The Anywhereist Newsletter
Issue #1, October 28, 2020
My son has developed an impressive career designing lighting for stage shows. He’s worked with people like Katy Perry, Lionel Richie, Taylor Swift. . . the Super Bowl. . .
He was on target for 2020 to be a banner year. Until February, when 3 big gigs were suddenly canceled.
It was my first hint that this year would be anything but normal.
Until recently, most of us worked from somewhere — an office, a store, a delivery or ride-share vehicle, a school. . .
That’s all changed. (Thanks, COVID.)
Last spring, millions of employers furloughed workers from every imaginable occupation. The lucky ones were told by their employers to work from home. While their kids and spouse or partner were trying to also work from home or learn from home.
As someone who’s been working from anywhere for a good part of my life, and 100% for the past 10 years, I’m intimately familiar with the pros and cons of working in isolation at home.
It’s a big adjustment. Are you ready for it?
Early on during pandemic lockdown, I dashed off an article titled How to Work From Home When You Didn’t Plan To. It contained some broad-brush guidelines for how to handle working from home when you were accustomed to commuting to a place where you gathered with colleagues and coworkers to get stuff done.
With major tech companies like Google, Facebook, and Twitter extending the work-from-home mandate, it’s obvious that WFH (work-from-home) is here to stay. It’s not just a thing for outliers any more.
And, within a few months, we started to see WFH turning into WFA (work-from-anywhere). People from big cities who can work remotely are moving to smaller cities, or the country, or even another country.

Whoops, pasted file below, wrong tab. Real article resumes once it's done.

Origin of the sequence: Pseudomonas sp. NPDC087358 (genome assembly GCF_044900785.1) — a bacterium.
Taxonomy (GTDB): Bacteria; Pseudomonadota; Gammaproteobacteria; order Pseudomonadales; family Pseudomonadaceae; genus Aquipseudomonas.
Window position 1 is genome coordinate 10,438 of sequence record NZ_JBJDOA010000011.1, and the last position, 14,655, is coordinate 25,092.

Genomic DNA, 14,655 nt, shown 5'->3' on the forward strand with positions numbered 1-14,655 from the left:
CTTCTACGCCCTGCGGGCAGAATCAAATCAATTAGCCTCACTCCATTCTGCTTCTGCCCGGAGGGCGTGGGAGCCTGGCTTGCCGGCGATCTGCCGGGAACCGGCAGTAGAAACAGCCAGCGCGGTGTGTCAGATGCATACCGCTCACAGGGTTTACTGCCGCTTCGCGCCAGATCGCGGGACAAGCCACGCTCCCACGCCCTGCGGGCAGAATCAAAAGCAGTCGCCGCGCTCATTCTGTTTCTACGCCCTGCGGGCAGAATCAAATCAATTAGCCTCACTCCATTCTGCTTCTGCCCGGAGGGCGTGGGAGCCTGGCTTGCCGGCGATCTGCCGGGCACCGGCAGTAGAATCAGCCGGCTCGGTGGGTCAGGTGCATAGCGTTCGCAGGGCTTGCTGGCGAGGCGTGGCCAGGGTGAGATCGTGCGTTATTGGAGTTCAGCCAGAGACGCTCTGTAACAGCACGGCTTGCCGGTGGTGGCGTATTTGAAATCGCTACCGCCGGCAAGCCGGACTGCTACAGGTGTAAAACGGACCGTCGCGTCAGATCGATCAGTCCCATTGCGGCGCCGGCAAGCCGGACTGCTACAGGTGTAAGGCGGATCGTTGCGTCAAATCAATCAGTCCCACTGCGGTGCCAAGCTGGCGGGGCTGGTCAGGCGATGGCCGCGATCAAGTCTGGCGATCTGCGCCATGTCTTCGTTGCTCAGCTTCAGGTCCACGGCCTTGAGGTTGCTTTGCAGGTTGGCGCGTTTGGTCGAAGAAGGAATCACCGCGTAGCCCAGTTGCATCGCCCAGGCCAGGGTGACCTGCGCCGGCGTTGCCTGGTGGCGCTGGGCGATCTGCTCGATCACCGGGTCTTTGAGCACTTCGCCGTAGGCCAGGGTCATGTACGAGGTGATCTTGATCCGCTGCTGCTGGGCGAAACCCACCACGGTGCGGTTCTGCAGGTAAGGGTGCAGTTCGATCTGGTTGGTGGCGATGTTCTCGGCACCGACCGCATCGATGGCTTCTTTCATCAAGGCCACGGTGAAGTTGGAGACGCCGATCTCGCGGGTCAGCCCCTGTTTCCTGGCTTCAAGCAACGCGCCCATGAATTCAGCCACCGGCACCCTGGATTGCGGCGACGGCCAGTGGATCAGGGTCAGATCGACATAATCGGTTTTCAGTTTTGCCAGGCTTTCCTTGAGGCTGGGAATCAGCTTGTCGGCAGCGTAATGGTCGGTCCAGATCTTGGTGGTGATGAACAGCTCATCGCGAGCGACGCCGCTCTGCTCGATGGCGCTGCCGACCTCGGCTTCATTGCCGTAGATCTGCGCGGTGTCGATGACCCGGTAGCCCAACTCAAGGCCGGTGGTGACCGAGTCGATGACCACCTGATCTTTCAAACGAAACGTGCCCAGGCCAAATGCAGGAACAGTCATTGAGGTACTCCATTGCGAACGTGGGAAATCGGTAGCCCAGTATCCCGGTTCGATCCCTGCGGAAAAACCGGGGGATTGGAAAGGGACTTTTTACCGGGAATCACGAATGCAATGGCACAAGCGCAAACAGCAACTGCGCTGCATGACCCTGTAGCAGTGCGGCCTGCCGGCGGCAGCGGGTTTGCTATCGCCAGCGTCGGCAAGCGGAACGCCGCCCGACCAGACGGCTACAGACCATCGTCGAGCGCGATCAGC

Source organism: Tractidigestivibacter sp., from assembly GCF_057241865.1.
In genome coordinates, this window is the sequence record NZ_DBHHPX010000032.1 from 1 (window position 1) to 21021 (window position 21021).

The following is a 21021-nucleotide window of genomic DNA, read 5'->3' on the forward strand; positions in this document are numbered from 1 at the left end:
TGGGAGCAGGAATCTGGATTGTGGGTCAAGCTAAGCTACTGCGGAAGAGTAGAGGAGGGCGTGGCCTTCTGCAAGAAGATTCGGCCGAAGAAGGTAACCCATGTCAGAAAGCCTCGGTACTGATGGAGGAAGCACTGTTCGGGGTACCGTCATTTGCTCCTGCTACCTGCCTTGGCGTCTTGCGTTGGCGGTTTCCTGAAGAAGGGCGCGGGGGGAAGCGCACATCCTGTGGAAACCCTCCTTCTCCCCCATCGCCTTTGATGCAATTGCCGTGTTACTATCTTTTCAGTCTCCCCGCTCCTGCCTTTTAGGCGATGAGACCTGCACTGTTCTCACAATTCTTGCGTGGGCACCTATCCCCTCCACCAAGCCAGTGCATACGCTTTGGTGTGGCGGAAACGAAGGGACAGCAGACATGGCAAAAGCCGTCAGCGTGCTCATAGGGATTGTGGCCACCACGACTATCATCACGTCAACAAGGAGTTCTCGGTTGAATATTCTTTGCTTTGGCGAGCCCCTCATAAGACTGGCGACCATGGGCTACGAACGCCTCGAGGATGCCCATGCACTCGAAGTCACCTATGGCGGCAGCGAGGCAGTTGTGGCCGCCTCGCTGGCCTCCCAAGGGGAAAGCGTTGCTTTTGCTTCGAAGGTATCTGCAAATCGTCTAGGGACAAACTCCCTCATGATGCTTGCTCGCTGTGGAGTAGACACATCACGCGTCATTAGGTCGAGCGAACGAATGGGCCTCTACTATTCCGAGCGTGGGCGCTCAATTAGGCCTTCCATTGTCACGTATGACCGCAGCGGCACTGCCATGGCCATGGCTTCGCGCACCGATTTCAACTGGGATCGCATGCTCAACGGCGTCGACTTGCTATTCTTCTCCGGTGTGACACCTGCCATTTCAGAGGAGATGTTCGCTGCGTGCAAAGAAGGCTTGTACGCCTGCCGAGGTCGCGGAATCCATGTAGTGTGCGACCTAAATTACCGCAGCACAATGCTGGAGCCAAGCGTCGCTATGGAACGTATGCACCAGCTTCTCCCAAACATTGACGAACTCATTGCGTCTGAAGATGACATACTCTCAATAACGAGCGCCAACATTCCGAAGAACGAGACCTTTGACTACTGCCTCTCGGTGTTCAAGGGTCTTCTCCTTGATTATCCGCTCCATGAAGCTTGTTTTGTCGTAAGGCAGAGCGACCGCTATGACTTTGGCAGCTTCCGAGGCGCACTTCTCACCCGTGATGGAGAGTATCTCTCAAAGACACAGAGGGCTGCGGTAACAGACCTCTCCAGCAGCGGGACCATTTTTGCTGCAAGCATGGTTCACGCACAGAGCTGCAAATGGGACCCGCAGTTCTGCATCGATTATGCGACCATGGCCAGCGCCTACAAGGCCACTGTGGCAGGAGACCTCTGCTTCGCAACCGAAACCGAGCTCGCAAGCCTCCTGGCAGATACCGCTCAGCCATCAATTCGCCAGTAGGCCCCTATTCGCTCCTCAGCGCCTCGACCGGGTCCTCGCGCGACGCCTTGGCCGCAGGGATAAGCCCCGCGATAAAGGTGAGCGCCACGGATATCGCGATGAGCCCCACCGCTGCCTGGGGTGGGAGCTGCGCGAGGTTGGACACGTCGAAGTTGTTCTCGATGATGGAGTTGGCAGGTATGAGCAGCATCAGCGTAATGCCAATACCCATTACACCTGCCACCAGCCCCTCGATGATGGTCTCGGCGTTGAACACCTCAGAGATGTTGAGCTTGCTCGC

Another of my sons (I have 5 kids. . .) is a software engineer in Seattle. He moved to Seattle from New England about 6 years ago, and fell in love with the city. He’s got a great apartment, overlooking the Pike Place Market one short block away, and the Space Needle. He’s told me repeatedly that he loves Seattle, and can’t picture himself living anywhere else.
But, with all the tech workers WFH these days, the character of the downtown has changed so much that he’s planning on taking advantage of WFA, and living in Antigua for the next year or two. With their new digital nomad visa, he’ll continue working for his Seattle-based employer, but from the Caribbean.
Whether you’re still an employee and working remotely, or you have your own business, WFA involves learning new skills and doing things differently. It’s not enough to just transplant yourself.
You need different tools, different mindsets, and sometimes different skills, and you also need different habits.
That’s what this newsletter aims to help you with.
Every other week, we’ll look at an important ingredient of your WFA experience. Things like:
- project planning
- productivity tools
- self care
- home office design
- and more
And if there’s a WFA topic you’d like to discuss, let me know! You can reply to this email, and it will come straight to me.
Thanks for joining me in our WFA journey.
Working from Anywhere isn’t as new as you think
Apparently, the first “work from anywhere” guy was a man named Wally Byam.
Never heard of him? I hadn’t either. . .
He’s the founder of Airstream, the company that makes those lovely little silver travel trailers. And as early as 1951, he was working from the road as he led caravan trips for Airstream owners around South America, Europe, and Africa.
He must have been a fascinating guy. . . You can read more about him, and see some vintage Airstream pics, here.
These countries are ready to welcome you
While the number of countries that US citizens can travel to is still small, there’s a growing list of countries issuing “digital nomad” visas.
These visas recognize a pre-COVID trend, that of digital workers traveling from place to place, working anywhere they want. It’ll be a while before we see that kind of travel again. In the meantime, for those who want to experience what life in another country has to offer and can work remotely, these visas give you the ability to travel, and stay for longer than a tourist visa would allow.
Some countries also offer a freelancer visa for those of us who are self employed.
And here’s a complete list (as of today):
Coming soon: Aruba and Croatia.
Enjoy the journey,
PS I’d love it if you’d share this email with friends and fellow Work-From-Anywhere-ists.